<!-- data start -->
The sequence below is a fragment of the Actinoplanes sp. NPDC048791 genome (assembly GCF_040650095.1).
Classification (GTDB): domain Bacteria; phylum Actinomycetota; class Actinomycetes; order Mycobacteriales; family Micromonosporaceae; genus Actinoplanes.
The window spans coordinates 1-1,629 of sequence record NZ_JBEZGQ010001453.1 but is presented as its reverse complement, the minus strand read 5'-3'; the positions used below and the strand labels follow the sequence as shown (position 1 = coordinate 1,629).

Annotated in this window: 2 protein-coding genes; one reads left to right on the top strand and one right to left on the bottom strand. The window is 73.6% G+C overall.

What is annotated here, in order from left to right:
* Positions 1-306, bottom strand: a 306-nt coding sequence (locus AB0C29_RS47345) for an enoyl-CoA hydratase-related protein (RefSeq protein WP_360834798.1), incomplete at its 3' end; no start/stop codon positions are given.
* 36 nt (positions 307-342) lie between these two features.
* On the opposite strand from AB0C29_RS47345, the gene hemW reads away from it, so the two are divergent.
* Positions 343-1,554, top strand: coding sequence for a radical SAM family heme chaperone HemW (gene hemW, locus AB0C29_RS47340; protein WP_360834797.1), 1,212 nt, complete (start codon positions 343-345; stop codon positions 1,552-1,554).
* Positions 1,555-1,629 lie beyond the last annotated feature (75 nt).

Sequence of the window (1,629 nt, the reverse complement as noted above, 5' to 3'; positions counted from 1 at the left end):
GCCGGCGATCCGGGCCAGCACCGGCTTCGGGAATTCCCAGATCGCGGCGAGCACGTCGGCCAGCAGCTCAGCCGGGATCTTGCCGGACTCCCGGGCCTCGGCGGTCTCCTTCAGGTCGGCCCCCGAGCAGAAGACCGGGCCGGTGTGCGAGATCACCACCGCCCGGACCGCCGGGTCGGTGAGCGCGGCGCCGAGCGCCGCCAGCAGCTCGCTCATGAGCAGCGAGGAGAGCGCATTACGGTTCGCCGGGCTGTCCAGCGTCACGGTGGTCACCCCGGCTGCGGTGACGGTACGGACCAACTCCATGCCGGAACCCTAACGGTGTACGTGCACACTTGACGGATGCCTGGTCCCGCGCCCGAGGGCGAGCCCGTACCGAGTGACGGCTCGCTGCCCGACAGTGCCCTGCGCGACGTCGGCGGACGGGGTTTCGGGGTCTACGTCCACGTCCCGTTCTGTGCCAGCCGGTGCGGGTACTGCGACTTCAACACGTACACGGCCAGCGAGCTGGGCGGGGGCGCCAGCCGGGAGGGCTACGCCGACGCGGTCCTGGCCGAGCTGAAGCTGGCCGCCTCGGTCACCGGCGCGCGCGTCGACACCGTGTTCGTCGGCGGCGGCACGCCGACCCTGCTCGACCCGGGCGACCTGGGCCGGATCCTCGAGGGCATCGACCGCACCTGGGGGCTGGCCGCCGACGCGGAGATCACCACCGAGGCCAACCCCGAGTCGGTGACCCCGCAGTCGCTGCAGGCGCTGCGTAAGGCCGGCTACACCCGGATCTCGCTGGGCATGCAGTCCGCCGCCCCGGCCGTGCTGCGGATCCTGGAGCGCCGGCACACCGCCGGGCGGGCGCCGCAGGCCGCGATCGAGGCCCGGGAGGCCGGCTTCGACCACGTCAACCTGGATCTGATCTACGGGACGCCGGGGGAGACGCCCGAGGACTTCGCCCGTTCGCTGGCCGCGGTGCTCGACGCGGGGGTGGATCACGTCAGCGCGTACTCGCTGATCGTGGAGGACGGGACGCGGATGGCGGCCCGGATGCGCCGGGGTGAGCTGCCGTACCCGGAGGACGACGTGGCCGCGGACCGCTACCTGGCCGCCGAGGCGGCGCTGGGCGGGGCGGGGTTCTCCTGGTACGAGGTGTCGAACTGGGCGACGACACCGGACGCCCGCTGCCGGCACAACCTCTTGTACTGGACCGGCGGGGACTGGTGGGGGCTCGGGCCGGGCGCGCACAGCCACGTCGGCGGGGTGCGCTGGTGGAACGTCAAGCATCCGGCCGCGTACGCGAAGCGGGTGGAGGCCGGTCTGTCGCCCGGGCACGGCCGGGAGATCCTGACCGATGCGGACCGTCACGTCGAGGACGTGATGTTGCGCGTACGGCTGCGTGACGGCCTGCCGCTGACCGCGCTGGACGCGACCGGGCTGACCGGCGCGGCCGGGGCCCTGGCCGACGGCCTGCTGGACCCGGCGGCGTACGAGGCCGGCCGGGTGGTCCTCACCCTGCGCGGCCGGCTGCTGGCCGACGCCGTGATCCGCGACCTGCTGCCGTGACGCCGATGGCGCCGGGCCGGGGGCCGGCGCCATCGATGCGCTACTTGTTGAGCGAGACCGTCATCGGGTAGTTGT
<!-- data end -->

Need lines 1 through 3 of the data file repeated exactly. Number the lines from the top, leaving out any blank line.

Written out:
The sequence below is a fragment of the Actinoplanes sp. NPDC048791 genome (assembly GCF_040650095.1).
Classification (GTDB): domain Bacteria; phylum Actinomycetota; class Actinomycetes; order Mycobacteriales; family Micromonosporaceae; genus Actinoplanes.
The window spans coordinates 1-1,629 of sequence record NZ_JBEZGQ010001453.1 but is presented as its reverse complement, the minus strand read 5'-3'; the positions used below and the strand labels follow the sequence as shown (position 1 = coordinate 1,629).